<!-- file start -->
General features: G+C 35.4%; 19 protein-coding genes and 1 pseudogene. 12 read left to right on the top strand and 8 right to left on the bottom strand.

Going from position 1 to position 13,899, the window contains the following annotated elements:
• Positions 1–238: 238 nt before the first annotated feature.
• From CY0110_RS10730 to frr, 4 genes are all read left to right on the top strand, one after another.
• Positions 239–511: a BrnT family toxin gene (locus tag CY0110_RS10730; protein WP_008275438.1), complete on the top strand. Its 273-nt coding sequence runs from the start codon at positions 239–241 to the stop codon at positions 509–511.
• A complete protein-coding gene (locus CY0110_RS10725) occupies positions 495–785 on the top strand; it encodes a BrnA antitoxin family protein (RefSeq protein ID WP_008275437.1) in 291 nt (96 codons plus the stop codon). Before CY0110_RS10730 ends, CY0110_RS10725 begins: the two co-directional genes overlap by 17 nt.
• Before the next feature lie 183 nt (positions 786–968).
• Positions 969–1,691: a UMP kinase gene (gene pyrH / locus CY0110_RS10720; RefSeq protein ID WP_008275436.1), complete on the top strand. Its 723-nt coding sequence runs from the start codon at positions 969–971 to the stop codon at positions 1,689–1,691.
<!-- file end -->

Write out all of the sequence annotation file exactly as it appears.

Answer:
General features: G+C 35.4%; 19 protein-coding genes and 1 pseudogene. 12 read left to right on the top strand and 8 right to left on the bottom strand.

Going from position 1 to position 13,899, the window contains the following annotated elements:
• Positions 1–238: 238 nt before the first annotated feature.
• From CY0110_RS10730 to frr, 4 genes are all read left to right on the top strand, one after another.
• Positions 239–511: a BrnT family toxin gene (locus tag CY0110_RS10730; protein WP_008275438.1), complete on the top strand. Its 273-nt coding sequence runs from the start codon at positions 239–241 to the stop codon at positions 509–511.
• A complete protein-coding gene (locus CY0110_RS10725) occupies positions 495–785 on the top strand; it encodes a BrnA antitoxin family protein (RefSeq protein ID WP_008275437.1) in 291 nt (96 codons plus the stop codon). Before CY0110_RS10730 ends, CY0110_RS10725 begins: the two co-directional genes overlap by 17 nt.
• Before the next feature lie 183 nt (positions 786–968).
• Positions 969–1,691: a UMP kinase gene (gene pyrH / locus CY0110_RS10720; RefSeq protein ID WP_008275436.1), complete on the top strand. Its 723-nt coding sequence runs from the start codon at positions 969–971 to the stop codon at positions 1,689–1,691.